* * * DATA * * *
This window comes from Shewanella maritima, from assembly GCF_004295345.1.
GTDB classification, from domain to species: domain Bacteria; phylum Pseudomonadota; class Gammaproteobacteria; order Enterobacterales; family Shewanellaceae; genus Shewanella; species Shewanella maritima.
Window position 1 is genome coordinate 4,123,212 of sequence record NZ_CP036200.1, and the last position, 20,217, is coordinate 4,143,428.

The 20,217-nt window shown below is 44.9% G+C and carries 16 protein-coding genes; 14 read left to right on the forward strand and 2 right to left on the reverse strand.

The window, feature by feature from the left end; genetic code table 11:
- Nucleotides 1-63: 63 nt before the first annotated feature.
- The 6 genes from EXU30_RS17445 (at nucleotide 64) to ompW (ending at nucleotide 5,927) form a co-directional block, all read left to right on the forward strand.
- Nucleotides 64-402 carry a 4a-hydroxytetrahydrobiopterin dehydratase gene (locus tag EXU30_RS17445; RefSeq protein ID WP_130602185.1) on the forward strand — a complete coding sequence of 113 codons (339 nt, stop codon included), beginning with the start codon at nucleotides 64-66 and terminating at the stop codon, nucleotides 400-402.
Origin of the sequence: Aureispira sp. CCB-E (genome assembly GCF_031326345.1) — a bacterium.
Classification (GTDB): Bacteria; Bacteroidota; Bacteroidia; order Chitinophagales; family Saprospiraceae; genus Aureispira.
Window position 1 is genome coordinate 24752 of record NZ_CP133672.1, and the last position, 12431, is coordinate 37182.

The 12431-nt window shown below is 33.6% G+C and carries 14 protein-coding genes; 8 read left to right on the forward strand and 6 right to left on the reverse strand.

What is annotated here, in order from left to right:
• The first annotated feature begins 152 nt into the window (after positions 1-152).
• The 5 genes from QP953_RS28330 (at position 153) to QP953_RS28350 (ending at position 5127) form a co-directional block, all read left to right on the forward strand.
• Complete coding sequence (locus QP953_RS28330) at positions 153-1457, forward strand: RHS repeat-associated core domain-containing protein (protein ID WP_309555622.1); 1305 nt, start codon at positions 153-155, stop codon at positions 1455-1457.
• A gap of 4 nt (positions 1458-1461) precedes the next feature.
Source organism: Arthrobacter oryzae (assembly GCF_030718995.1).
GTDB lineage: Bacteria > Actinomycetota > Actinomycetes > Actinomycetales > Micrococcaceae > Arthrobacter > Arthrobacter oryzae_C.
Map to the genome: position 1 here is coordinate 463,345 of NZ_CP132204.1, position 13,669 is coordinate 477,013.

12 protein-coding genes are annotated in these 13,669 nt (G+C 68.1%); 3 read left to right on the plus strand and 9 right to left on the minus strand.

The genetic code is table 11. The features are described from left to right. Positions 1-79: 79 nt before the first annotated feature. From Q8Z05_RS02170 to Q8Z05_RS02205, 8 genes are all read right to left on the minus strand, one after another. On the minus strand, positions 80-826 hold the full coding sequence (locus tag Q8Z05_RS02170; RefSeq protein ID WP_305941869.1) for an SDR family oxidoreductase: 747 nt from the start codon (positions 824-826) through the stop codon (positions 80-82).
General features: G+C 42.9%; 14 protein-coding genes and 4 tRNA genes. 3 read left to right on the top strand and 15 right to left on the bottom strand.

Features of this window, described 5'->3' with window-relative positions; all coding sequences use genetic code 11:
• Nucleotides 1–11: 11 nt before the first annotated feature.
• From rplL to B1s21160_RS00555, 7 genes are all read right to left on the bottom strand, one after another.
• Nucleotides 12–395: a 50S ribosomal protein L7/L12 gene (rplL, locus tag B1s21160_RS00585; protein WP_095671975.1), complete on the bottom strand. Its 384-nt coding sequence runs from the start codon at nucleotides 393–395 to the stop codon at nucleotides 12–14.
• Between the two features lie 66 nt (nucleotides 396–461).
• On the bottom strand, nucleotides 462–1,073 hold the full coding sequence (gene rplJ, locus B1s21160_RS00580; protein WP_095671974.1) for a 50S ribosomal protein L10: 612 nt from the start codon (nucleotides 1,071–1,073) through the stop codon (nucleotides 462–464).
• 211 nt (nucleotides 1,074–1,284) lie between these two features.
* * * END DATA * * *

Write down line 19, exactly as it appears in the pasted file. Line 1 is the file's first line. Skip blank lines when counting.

GTDB lineage: Bacteria > Actinomycetota > Actinomycetes > Actinomycetales > Micrococcaceae > Arthrobacter > Arthrobacter oryzae_C.